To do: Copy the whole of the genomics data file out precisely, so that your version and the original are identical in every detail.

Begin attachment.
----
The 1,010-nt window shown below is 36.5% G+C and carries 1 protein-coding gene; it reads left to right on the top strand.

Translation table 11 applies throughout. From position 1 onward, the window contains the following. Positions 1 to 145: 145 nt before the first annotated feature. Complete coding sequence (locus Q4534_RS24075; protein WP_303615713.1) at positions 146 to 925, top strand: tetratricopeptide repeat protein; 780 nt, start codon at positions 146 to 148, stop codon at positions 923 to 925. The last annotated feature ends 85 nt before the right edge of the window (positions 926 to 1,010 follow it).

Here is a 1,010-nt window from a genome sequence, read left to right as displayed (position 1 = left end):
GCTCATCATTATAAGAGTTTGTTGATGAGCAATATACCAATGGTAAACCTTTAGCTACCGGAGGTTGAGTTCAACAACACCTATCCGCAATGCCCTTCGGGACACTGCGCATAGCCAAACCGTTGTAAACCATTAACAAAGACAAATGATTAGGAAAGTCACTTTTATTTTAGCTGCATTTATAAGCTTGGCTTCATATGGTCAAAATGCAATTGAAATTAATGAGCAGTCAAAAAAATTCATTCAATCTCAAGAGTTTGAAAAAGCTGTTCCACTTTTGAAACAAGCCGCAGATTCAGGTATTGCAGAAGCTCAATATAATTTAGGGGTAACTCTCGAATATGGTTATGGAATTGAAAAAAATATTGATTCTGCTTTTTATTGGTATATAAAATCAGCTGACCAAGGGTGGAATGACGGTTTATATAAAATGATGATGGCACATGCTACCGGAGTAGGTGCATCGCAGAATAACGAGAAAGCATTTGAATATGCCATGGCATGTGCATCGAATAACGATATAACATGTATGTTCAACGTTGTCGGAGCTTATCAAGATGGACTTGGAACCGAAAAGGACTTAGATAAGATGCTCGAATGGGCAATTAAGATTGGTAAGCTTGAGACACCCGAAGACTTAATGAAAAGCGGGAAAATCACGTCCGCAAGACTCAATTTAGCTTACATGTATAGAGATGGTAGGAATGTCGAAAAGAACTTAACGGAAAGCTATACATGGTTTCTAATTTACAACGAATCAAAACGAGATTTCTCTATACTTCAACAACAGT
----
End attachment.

The 1,010-nt window shown below is 36.5% G+C and carries 1 protein-coding gene; it reads left to right on the top strand.

Translation table 11 applies throughout. From position 1 onward, the window contains the following. Positions 1 to 145: 145 nt before the first annotated feature. Complete coding sequence (locus Q4534_RS24075; protein WP_303615713.1) at positions 146 to 925, top strand: tetratricopeptide repeat protein; 780 nt, start codon at positions 146 to 148, stop codon at positions 923 to 925. The last annotated feature ends 85 nt before the right edge of the window (positions 926 to 1,010 follow it).

Here is a 1,010-nt window from a genome sequence, read left to right as displayed (position 1 = left end):
GCTCATCATTATAAGAGTTTGTTGATGAGCAATATACCAATGGTAAACCTTTAGCTACCGGAGGTTGAGTTCAACAACACCTATCCGCAATGCCCTTCGGGACACTGCGCATAGCCAAACCGTTGTAAACCATTAACAAAGACAAATGATTAGGAAAGTCACTTTTATTTTAGCTGCATTTATAAGCTTGGCTTCATATGGTCAAAATGCAATTGAAATTAATGAGCAGTCAAAAAAATTCATTCAATCTCAAGAGTTTGAAAAAGCTGTTCCACTTTTGAAACAAGCCGCAGATTCAGGTATTGCAGAAGCTCAATATAATTTAGGGGTAACTCTCGAATATGGTTATGGAATTGAAAAAAATATTGATTCTGCTTTTTATTGGTATATAAAATCAGCTGACCAAGGGTGGAATGACGGTTTATATAAAATGATGATGGCACATGCTACCGGAGTAGGTGCATCGCAGAATAACGAGAAAGCATTTGAATATGCCATGGCATGTGCATCGAATAACGATATAACATGTATGTTCAACGTTGTCGGAGCTTATCAAGATGGACTTGGAACCGAAAAGGACTTAGATAAGATGCTCGAATGGGCAATTAAGATTGGTAAGCTTGAGACACCCGAAGACTTAATGAAAAGCGGGAAAATCACGTCCGCAAGACTCAATTTAGCTTACATGTATAGAGATGGTAGGAATGTCGAAAAGAACTTAACGGAAAGCTATACATGGTTTCTAATTTACAACGAATCAAAACGAGATTTCTCTATACTTCAACAACAGT